There are two likely explanations for these results. The first is that use of paracetamol increases susceptibility to asthma. The second is that paracetamol is frequently used to treat an illness that increases susceptibility to asthma (and so the two become associated, though it is in fact the illness, rather than the paracetamol that is the problem). An Editorial in the American Journal of Respiratory and Critical Care Medicine suggested that as lower respiratory tract rhinoviruses is associated with development of asthma, perhaps treating such viruses with paracetamol actually prolongs and worsens the illness by inhibiting antibodies, and this results in the higher rate of asthma (Holgate). A smaller Australian study of 620 children found that when the incident of early lower respiratory tract infections was controlled for, the link between asthma and paracetamol disappeared. However, one of the weaknesses of this study (apart from its size) is that nearly all the children in the study had taken at least some paracetamol, and that all the children in the study were those with a family history of symptoms for asthma or allergic diseases (Lowe).
The idea that paracetamol itself is a problem is also supported by a study which found that children whose mothers used paracetamol during pregnancy were at increased risk of asthma at 5 years of age (Holgate).
Side Effects of Ibuprofen (Neurofen)
Ibuprofen is a 'nonsteroidal anti-inflammatory drug' (a NSAID). NSAIDs can cause gastritis, bleeding, and ulcers of the stomach, duodenum and esophagus. Such symptoms are rare with ibuprofen, but have occurred even with the typical 'safe' doses used to reduce fever (Sullivan). By rare, the rate has been estimated as 7.2-17 children per 100,000 treated with ibuprofen (Chiappini).
NSAIDs also make extra work for the kidneys, and so seek medical advice before using in children with dehydration, cardiovascular disease, and preexisting renal disease. However, in two large studies of infants over 6 months who were given paracetamol or ibuprofen, the total rate of hospitalisation was 1-1.6%, and none were hospitalised for acute renal failure (Chiappini). The safety of ibuprofen for children under 6 months has not been established (Sullivan).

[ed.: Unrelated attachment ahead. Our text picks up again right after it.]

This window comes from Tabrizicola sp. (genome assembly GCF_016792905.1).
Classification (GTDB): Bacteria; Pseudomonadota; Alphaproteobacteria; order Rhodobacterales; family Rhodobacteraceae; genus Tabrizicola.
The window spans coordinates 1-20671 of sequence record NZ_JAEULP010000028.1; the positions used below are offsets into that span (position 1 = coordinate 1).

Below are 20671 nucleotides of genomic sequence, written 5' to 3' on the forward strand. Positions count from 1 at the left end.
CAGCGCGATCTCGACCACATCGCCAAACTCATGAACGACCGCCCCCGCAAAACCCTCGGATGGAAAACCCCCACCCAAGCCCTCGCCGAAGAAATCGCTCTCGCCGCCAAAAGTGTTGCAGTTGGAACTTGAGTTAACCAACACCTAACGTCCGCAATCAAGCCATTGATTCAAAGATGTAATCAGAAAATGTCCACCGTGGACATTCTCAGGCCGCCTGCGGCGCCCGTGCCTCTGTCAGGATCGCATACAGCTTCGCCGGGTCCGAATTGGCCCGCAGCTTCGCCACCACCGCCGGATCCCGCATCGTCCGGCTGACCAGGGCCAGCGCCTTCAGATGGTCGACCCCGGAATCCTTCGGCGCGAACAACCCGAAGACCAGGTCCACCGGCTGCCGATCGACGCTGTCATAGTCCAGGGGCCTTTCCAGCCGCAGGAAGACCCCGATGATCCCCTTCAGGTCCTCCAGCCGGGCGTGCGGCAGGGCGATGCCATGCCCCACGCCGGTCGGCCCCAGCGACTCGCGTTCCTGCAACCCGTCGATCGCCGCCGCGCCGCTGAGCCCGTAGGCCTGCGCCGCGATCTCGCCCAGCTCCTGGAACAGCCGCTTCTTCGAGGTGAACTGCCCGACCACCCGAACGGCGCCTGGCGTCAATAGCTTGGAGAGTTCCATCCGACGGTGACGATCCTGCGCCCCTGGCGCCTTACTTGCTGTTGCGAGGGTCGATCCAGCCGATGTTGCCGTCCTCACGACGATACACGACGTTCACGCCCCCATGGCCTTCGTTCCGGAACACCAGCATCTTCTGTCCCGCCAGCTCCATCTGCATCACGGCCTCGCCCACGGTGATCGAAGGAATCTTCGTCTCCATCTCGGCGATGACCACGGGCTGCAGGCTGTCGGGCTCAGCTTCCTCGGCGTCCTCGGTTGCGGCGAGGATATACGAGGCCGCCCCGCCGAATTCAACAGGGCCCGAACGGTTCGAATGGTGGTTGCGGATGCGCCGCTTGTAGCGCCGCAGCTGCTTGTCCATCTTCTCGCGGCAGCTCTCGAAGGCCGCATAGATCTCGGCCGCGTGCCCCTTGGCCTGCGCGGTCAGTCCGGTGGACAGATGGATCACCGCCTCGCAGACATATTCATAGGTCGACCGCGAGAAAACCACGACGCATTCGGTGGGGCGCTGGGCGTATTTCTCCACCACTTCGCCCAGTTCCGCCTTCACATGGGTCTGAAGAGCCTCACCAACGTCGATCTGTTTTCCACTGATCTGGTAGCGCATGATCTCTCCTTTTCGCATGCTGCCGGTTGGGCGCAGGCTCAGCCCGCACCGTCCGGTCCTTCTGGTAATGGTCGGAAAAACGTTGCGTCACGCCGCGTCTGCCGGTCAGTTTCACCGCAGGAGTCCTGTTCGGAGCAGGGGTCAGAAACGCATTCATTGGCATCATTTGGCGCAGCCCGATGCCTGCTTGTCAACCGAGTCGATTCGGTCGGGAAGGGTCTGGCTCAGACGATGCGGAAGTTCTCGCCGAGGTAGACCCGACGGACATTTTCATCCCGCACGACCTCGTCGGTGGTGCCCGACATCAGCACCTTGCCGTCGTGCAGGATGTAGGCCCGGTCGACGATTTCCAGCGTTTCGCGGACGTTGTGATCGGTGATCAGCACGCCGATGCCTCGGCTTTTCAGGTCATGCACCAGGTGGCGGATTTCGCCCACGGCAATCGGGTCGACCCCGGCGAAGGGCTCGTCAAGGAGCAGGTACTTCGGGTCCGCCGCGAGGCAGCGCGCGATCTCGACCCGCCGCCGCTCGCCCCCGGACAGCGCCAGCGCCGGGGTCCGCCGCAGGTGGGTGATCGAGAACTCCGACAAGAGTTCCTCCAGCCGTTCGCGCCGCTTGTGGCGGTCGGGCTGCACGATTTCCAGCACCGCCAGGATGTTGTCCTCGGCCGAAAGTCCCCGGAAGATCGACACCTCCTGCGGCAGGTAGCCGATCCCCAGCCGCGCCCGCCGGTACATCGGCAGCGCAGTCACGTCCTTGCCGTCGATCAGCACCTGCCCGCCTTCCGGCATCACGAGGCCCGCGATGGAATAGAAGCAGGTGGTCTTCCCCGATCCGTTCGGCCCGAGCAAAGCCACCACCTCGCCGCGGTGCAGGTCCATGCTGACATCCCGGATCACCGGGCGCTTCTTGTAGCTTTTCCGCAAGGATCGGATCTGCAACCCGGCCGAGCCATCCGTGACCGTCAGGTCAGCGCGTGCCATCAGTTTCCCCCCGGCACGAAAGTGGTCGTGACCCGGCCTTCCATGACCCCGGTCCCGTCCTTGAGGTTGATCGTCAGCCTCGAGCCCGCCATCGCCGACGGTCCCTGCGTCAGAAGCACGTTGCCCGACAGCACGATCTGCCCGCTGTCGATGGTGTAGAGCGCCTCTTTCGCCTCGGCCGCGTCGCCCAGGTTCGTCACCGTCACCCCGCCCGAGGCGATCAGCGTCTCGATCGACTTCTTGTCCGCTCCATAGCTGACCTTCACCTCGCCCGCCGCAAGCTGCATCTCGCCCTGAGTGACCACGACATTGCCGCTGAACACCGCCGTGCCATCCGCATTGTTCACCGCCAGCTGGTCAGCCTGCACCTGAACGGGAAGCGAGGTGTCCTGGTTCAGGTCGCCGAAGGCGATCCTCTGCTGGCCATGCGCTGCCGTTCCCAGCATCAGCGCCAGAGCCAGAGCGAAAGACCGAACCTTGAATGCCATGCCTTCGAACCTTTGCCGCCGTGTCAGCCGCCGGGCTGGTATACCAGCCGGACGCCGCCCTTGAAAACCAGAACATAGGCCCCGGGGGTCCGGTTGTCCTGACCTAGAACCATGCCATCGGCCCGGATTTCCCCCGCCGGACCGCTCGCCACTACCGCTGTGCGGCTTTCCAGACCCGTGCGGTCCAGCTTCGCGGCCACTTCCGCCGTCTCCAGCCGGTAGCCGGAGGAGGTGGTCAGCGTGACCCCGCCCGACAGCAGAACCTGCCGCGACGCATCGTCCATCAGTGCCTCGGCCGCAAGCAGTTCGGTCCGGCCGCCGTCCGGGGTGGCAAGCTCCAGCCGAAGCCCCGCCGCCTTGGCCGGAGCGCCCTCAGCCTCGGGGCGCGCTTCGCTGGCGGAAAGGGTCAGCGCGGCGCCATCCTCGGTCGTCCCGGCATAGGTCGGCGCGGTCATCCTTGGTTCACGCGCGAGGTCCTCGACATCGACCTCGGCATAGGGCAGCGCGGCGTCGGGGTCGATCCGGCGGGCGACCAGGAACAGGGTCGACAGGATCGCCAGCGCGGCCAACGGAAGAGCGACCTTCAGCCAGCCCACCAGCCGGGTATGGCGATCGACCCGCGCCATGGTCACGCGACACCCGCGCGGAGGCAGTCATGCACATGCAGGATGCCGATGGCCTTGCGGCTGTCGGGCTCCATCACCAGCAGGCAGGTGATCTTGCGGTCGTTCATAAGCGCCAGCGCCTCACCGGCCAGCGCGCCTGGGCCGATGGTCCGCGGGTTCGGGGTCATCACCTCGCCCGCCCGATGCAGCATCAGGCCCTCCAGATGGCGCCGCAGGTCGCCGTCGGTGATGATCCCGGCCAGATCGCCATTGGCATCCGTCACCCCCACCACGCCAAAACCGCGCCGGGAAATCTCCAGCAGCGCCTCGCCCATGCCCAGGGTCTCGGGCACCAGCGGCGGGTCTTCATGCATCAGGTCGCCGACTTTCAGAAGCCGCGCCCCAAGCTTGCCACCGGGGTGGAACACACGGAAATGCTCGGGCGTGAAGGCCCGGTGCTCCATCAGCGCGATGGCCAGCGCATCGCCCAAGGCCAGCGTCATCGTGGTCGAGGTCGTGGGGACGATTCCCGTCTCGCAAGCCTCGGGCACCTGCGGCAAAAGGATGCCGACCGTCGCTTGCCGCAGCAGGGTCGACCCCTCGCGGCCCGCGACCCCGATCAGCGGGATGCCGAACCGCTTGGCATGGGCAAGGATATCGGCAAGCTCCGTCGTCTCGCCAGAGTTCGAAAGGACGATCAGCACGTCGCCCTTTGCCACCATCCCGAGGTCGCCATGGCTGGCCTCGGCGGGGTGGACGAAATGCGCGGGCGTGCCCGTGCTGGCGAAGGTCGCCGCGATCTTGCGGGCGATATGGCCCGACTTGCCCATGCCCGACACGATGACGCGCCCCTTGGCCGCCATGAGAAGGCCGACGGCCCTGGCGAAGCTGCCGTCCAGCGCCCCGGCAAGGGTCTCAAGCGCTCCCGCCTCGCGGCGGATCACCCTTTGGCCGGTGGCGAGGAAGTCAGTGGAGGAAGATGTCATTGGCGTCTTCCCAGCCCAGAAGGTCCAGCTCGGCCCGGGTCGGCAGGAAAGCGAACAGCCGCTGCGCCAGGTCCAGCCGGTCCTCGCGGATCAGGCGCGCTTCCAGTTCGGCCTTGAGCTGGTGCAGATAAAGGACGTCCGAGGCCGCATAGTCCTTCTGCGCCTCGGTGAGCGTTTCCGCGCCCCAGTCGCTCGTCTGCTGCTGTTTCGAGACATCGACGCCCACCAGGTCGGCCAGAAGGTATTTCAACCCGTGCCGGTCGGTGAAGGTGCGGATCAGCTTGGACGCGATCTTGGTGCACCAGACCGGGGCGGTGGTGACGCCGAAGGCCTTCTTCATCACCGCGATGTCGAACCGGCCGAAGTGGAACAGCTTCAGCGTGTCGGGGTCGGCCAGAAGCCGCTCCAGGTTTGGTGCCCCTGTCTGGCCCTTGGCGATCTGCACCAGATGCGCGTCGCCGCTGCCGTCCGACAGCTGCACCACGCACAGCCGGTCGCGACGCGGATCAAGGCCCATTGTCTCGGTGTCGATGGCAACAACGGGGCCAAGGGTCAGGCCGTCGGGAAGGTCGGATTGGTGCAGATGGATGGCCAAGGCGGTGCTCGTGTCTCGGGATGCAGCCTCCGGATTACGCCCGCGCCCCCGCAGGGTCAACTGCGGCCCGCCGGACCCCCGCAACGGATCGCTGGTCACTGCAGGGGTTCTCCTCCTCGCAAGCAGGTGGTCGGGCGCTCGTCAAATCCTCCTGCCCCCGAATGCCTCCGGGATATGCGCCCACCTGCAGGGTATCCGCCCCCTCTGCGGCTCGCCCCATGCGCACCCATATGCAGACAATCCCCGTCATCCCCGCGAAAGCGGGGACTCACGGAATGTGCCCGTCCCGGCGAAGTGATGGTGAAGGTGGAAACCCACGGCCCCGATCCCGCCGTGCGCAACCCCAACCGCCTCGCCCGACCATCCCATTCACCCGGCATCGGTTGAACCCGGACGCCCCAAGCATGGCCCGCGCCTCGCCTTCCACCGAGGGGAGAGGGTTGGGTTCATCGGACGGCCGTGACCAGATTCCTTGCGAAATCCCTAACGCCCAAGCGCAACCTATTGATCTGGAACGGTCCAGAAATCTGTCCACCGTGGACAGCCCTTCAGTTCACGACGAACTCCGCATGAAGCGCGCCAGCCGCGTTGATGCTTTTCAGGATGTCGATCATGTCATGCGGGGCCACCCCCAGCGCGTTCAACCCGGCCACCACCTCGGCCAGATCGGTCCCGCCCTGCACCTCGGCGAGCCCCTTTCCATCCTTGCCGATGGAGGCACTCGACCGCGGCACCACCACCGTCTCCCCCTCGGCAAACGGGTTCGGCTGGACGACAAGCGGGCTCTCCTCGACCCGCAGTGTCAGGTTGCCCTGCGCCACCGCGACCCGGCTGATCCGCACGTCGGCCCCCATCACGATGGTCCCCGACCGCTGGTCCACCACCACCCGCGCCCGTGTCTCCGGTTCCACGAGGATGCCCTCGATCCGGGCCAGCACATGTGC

Alternating Paracetamol and Ibuprofen
It is a common practice among many mums I know to alternate Panadol and Neurofen. Because they work in different ways, they using them together does not cause an overdose, and so it has become a popular way to provide relief to a baby when the soothing effect of one of the drugs has worn off but it is too soon to give another dose. It is apparently a common treatment in the US (Carson).
In terms of its effect in reducing fever, it does not significantly bring down fever any more quickly (Erlewyn-Lajeunesse et al). However, over time paracetamol and ibuprofen together do have more of an effect at lowering fever and keeping down the temperature (Nabulsi et al).
There is no scientific research into whether this is a safe practice. The rate of short term and long term side effects is unknown. The American Academy of Paediatricians urge health care providers to 'exercise discretion' when recommending alternating paracetamol and ibuprofen because of the lack of research (Carson).
One possible problem is that paracetamol and ibuprofen tax the kidneys. The kidneys produce a chemical called glutathione in order to process some of the otherwise toxic chemicals in paracetamol. However, ibuprofen reduces the amountof glutathione the kidneys produce and blocks blood flow in the kidneys generally. This means that if the two drugs are taken together this could in theory lead to a build up of a toxic substance that the kidneys are unable to process (Carson).